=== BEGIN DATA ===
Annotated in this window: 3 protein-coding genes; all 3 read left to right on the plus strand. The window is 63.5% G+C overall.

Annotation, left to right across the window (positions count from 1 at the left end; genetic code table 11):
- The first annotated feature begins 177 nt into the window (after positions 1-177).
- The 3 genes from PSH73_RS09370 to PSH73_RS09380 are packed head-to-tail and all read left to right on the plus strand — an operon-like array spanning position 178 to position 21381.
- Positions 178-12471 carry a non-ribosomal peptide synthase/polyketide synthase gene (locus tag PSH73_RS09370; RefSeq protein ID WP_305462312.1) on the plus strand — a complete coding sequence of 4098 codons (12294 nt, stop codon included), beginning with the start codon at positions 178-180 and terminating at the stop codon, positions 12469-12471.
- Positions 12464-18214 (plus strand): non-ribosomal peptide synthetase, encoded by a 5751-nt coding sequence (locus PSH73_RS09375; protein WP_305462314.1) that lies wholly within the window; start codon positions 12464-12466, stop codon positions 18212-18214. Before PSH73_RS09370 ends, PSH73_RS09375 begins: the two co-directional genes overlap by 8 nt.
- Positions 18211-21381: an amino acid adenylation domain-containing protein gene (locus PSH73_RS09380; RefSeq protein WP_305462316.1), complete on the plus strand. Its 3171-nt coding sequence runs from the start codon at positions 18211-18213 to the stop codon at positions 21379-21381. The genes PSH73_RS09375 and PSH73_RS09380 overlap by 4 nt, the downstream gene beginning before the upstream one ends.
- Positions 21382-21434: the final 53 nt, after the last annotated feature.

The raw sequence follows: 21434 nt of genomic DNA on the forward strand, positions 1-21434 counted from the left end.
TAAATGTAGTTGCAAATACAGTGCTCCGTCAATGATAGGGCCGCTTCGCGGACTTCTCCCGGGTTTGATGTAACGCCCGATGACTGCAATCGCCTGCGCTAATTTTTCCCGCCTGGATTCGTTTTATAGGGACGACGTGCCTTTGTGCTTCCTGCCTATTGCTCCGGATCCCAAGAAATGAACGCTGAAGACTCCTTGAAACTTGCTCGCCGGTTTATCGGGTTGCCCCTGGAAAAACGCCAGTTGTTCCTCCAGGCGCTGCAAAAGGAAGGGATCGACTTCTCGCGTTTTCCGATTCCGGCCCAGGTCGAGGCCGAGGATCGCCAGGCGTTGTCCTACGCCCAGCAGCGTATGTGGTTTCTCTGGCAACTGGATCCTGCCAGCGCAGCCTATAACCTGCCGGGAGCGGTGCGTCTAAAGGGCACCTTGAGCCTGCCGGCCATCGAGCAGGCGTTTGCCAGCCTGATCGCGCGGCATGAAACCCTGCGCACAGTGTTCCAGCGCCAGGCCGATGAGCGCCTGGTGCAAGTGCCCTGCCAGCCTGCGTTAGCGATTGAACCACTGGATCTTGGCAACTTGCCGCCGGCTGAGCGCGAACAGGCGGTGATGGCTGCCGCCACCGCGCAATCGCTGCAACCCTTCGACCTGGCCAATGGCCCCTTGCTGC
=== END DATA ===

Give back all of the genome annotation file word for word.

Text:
Annotated in this window: 3 protein-coding genes; all 3 read left to right on the plus strand. The window is 63.5% G+C overall.

Annotation, left to right across the window (positions count from 1 at the left end; genetic code table 11):
- The first annotated feature begins 177 nt into the window (after positions 1-177).
- The 3 genes from PSH73_RS09370 to PSH73_RS09380 are packed head-to-tail and all read left to right on the plus strand — an operon-like array spanning position 178 to position 21381.
- Positions 178-12471 carry a non-ribosomal peptide synthase/polyketide synthase gene (locus tag PSH73_RS09370; RefSeq protein ID WP_305462312.1) on the plus strand — a complete coding sequence of 4098 codons (12294 nt, stop codon included), beginning with the start codon at positions 178-180 and terminating at the stop codon, positions 12469-12471.
- Positions 12464-18214 (plus strand): non-ribosomal peptide synthetase, encoded by a 5751-nt coding sequence (locus PSH73_RS09375; protein WP_305462314.1) that lies wholly within the window; start codon positions 12464-12466, stop codon positions 18212-18214. Before PSH73_RS09370 ends, PSH73_RS09375 begins: the two co-directional genes overlap by 8 nt.
- Positions 18211-21381: an amino acid adenylation domain-containing protein gene (locus PSH73_RS09380; RefSeq protein WP_305462316.1), complete on the plus strand. Its 3171-nt coding sequence runs from the start codon at positions 18211-18213 to the stop codon at positions 21379-21381. The genes PSH73_RS09375 and PSH73_RS09380 overlap by 4 nt, the downstream gene beginning before the upstream one ends.
- Positions 21382-21434: the final 53 nt, after the last annotated feature.

The raw sequence follows: 21434 nt of genomic DNA on the forward strand, positions 1-21434 counted from the left end.
TAAATGTAGTTGCAAATACAGTGCTCCGTCAATGATAGGGCCGCTTCGCGGACTTCTCCCGGGTTTGATGTAACGCCCGATGACTGCAATCGCCTGCGCTAATTTTTCCCGCCTGGATTCGTTTTATAGGGACGACGTGCCTTTGTGCTTCCTGCCTATTGCTCCGGATCCCAAGAAATGAACGCTGAAGACTCCTTGAAACTTGCTCGCCGGTTTATCGGGTTGCCCCTGGAAAAACGCCAGTTGTTCCTCCAGGCGCTGCAAAAGGAAGGGATCGACTTCTCGCGTTTTCCGATTCCGGCCCAGGTCGAGGCCGAGGATCGCCAGGCGTTGTCCTACGCCCAGCAGCGTATGTGGTTTCTCTGGCAACTGGATCCTGCCAGCGCAGCCTATAACCTGCCGGGAGCGGTGCGTCTAAAGGGCACCTTGAGCCTGCCGGCCATCGAGCAGGCGTTTGCCAGCCTGATCGCGCGGCATGAAACCCTGCGCACAGTGTTCCAGCGCCAGGCCGATGAGCGCCTGGTGCAAGTGCCCTGCCAGCCTGCGTTAGCGATTGAACCACTGGATCTTGGCAACTTGCCGCCGGCTGAGCGCGAACAGGCGGTGATGGCTGCCGCCACCGCGCAATCGCTGCAACCCTTCGACCTGGCCAATGGCCCCTTGCTGC